PAGE TITLE

Farmers shouldn’t forget how valuable they are

Cedar County Farm Bureau Ag in the Classroom
Agriculture in the Classroom is one of many ways that farmers (and county Farm Bureaus) are serving as leaders in our rural communities.

All the holiday celebrating this season has got me thinking about food – how much we love it, how much need it and, all too often, how much we take it for granted.

Recently, one of the speakers at the 2019 Iowa Farm Bureau annual meeting said something that stuck with me. Larry Tranel, an Iowa State University Extension dairy specialist and ordained minister, reminded the audience that farmers serve an essential role in providing food, fiber and fuel for the world’s growing population.

“Farmers allow us all to do the jobs we do ...,” Tranel said. “In addition, they take all the weather risk. They take the financial risk. They work long hours. Farmers don’t realize how valuable they are and what they do for us as a society.”

In other words, if it weren’t for farmers, I wouldn’t be able to pursue my chosen career - with a steady paycheck, employee benefits and a comfortable, climate-controlled office indoors.

According to the American Farm Bureau, farm and ranch families comprise only 2% of the U.S. population.

Yet because of their work, Americans only spend 10% of their disposable income on food), the least amount of any other country.

One American farm today feeds 166 people in the United States and abroad, compared to just 26 people in 1960.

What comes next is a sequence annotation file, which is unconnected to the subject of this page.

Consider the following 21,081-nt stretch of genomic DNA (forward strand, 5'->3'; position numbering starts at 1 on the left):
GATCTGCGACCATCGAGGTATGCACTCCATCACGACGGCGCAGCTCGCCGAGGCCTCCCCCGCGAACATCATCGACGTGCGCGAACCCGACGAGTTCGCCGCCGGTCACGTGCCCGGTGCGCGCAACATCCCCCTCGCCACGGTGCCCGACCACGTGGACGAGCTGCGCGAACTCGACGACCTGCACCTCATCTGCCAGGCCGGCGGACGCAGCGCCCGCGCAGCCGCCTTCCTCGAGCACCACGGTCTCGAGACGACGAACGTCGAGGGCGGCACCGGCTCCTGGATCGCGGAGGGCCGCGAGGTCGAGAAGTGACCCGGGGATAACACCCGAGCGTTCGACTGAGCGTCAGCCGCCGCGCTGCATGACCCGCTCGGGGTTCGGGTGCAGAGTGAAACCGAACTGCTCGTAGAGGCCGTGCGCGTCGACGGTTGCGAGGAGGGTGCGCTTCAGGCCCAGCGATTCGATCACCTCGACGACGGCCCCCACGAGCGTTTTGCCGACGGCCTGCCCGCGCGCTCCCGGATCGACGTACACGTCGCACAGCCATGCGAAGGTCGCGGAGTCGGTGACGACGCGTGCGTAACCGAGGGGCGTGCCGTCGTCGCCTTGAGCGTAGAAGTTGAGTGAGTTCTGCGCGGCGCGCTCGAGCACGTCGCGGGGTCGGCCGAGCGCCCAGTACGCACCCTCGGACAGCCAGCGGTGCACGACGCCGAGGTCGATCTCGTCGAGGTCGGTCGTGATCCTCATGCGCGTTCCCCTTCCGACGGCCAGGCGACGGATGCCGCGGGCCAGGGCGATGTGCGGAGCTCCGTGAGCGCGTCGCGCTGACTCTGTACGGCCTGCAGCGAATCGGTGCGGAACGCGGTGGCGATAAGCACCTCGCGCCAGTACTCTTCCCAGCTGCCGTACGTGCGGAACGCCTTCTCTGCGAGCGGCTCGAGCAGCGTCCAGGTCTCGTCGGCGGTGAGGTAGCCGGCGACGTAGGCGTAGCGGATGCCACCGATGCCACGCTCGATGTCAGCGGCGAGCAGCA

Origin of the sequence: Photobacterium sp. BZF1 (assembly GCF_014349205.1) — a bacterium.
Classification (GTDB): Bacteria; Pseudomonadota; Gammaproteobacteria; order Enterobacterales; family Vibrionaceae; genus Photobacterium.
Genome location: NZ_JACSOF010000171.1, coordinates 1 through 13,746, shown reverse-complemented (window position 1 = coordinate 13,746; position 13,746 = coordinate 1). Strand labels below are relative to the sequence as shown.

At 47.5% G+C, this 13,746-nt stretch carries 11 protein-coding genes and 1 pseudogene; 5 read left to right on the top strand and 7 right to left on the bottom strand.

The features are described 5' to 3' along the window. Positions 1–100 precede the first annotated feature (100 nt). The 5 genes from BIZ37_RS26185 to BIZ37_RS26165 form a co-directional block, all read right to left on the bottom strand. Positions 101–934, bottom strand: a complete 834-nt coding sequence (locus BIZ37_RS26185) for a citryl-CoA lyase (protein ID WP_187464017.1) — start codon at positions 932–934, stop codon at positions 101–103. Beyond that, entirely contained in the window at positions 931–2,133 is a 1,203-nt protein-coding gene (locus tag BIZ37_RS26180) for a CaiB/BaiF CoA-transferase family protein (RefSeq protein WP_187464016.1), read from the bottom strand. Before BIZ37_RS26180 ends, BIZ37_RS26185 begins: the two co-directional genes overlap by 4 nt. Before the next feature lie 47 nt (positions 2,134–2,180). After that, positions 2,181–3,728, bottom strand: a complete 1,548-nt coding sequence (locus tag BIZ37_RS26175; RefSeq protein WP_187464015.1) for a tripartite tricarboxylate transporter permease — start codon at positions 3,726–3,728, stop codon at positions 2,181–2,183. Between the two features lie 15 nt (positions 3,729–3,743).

In addition, farmers don’t get enough credit for all they do to give back to their communities. Farmers are community volunteers – working as paramedics and firefighters; teaching Sunday school; and serving on school, library, museum and hospital boards.

I’ve met farmers who have started small-town restaurants, agritourism destinations and, in one instance, a roller-skating rink as a way to bring culture and entertainment to their rural towns.

Iowa’s 100 county Farm Bureaus also deserve a shout-out for their volunteer efforts and contributions to local communities.

In my home county, the Boone County Farm Bureau hosts an annual harvest breakfast for the community, sponsors the county fair and organizes a “Pack the (Tractor) Cab” food drive to support local food pantries.

Several county Farm Bureaus host “milk drives” at local grocery stores to donate protein-rich milk to families in need. They bring Ag in the Classroom lessons into schools, and they donate funds for new safety equipment for first responders in rural areas.

Indeed, the season of giving continues all season long for farm families. We are all so fortunate to have Iowa farmers as our neighbors, friends and community leaders.

By Teresa Bjork. Teresa is Iowa Farm Bureau's Senior Features Writer.



Want more news on this topic? Iowa Farm Bureau members may subscribe for a free email news service, featuring the farm and rural topics that interest them most!